The FDA has cleared for marketing the first blood test in adults to evaluate mild traumatic brain injury (mTBI), commonly referred to as concussions. The FDA reviewed and authorized for marketing the Banyan Brain Trauma Indicator in fewer than 6 months as part of its Breakthrough Devices Program. The Brain Trauma Indicator works by measuring levels of proteins, known as UCH-L1 and GFAP, that are released from the brain into blood and measured within 12 hours of head injury. Levels of these blood proteins after mTBI/concussion can help predict which patients may have intracranial lesions visible by CT scan and which won’t. Being able to predict if patients have a low probability of intracranial lesions can help health care professionals in their management of patients and the decision to perform a CT scan. Test results can be available within 3 to 4 hours.

 

The FDA evaluated data from a multi-center, prospective clinical study of 1,947 individual blood samples from adults with suspected mTBI/concussion and reviewed the product’s performance by comparing mTBI/concussion blood tests results with CT scan results. The Brain Trauma Indicator was able to predict the presence of intracranial lesions on a CT scan 97.5% of the time and those who did not have intracranial lesions on a CT scan 99.6% of the time. These findings indicate that the test can reliably predict the absence of intracranial lesions and that health care professionals can incorporate this tool into the standard of care for patients to rule out the need for a CT scan in at least one-third of patients who are suspected of having mTBI.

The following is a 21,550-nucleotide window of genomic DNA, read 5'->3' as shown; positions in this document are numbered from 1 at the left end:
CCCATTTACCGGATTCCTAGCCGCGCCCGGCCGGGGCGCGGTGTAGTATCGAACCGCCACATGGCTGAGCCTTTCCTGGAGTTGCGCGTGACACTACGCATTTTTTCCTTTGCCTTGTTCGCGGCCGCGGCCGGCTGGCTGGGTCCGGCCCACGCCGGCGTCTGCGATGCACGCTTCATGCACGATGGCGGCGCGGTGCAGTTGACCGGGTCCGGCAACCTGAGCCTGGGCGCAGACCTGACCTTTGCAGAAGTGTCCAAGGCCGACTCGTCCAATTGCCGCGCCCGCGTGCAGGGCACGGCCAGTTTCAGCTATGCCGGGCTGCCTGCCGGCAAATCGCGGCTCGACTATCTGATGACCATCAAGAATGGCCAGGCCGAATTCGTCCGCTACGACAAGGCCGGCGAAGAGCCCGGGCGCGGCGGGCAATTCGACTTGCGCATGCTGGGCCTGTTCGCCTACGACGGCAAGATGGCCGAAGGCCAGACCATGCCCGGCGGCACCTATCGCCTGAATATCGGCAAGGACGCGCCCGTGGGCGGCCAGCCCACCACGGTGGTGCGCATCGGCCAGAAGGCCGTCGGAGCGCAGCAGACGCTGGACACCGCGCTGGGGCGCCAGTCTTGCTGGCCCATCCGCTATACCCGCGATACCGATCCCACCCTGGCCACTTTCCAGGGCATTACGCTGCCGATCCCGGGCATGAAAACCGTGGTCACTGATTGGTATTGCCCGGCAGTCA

The Brain Trauma Indicator was reviewed under the FDA’s De Novo premarket review pathway, a regulatory pathway for some low- to moderate-risk devices that are novel and for which there is no prior legally marketed device.

 

The FDA is permitting marketing of the Brain Trauma Indicator to Banyan Biomarkers.

Veggies with Chicken & Brown Rice Mixed with Golden Raisins, Pine Nuts and Peanut Sauce

Just Out of the Oven ©Joyce Hays, Target Health Inc. 

 

Peanut sauce is a favorite thing to eat, with green vegetables, like broccoli, spinach and edamame, and it’s this particular peanut sauce that really makes this recipe different and delicious. Adding left-over chicken or turkey to this casserole, makes for a delicious one dish meal. However, if you want a strictly vegan recipe, a few substitutions can easily make it vegan. I’ve tried baking cubes of firm tofu brushed with olive oil, and using them instead of poultry, with good results. You can substitute chicken stock with vegetable broth.

 

Get all of your ingredients lined up on the counter. This kind of organization makes cooking much easier.

 

Lining up the ingredients ©Joyce Hays, Target Health Inc.

 

Ingredients for Peanut Sauce 

1/4 cup natural peanut butter (creamy variety)
2 Tbsp tamari soy sauce (use low-sodium variety)
3 garlic cloves, minced
1/8 tsp grated ginger root (optional)
1/3 cup warm chicken stock or broth

 

Ingredients for the Rest of the Dish

TOFU or POULTRY – One block of the firmest tofu, cut in cubes, stirred in baking dish with extra virgin olive oil and 2 garlic cloves, juiced — bake in 350 degree oven for 20 minutes or stir fry until golden brown. Set aside